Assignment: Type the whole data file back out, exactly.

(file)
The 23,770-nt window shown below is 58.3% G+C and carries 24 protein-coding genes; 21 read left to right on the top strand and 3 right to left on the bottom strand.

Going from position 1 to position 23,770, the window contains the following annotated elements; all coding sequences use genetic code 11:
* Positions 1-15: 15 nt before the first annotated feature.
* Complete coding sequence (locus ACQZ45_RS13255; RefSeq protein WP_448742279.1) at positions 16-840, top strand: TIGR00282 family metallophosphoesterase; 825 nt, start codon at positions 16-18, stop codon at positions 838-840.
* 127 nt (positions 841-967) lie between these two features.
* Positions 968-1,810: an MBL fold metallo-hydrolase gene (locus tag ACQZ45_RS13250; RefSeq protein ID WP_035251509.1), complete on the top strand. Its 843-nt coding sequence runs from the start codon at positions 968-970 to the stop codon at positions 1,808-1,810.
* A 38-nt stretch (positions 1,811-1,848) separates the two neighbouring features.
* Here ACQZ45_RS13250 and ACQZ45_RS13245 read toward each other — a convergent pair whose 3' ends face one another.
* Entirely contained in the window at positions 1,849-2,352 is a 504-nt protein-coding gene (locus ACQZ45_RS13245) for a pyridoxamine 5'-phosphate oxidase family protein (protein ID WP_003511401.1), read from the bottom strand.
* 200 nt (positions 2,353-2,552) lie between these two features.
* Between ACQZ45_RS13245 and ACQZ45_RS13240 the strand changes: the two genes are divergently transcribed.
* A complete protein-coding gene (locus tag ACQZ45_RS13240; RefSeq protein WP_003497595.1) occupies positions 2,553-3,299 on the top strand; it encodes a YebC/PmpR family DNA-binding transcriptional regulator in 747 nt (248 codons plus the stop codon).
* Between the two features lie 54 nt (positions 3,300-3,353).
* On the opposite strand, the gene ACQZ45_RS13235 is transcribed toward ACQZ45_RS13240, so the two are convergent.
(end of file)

The 23,770-nt window shown below is 58.3% G+C and carries 24 protein-coding genes; 21 read left to right on the top strand and 3 right to left on the bottom strand.

Going from position 1 to position 23,770, the window contains the following annotated elements; all coding sequences use genetic code 11:
* Positions 1-15: 15 nt before the first annotated feature.
* Complete coding sequence (locus ACQZ45_RS13255; RefSeq protein WP_448742279.1) at positions 16-840, top strand: TIGR00282 family metallophosphoesterase; 825 nt, start codon at positions 16-18, stop codon at positions 838-840.
* 127 nt (positions 841-967) lie between these two features.
* Positions 968-1,810: an MBL fold metallo-hydrolase gene (locus tag ACQZ45_RS13250; RefSeq protein ID WP_035251509.1), complete on the top strand. Its 843-nt coding sequence runs from the start codon at positions 968-970 to the stop codon at positions 1,808-1,810.
* A 38-nt stretch (positions 1,811-1,848) separates the two neighbouring features.
* Here ACQZ45_RS13250 and ACQZ45_RS13245 read toward each other — a convergent pair whose 3' ends face one another.
* Entirely contained in the window at positions 1,849-2,352 is a 504-nt protein-coding gene (locus ACQZ45_RS13245) for a pyridoxamine 5'-phosphate oxidase family protein (protein ID WP_003511401.1), read from the bottom strand.
* 200 nt (positions 2,353-2,552) lie between these two features.
* Between ACQZ45_RS13245 and ACQZ45_RS13240 the strand changes: the two genes are divergently transcribed.
* A complete protein-coding gene (locus tag ACQZ45_RS13240; RefSeq protein WP_003497595.1) occupies positions 2,553-3,299 on the top strand; it encodes a YebC/PmpR family DNA-binding transcriptional regulator in 747 nt (248 codons plus the stop codon).
* Between the two features lie 54 nt (positions 3,300-3,353).
* On the opposite strand, the gene ACQZ45_RS13235 is transcribed toward ACQZ45_RS13240, so the two are convergent.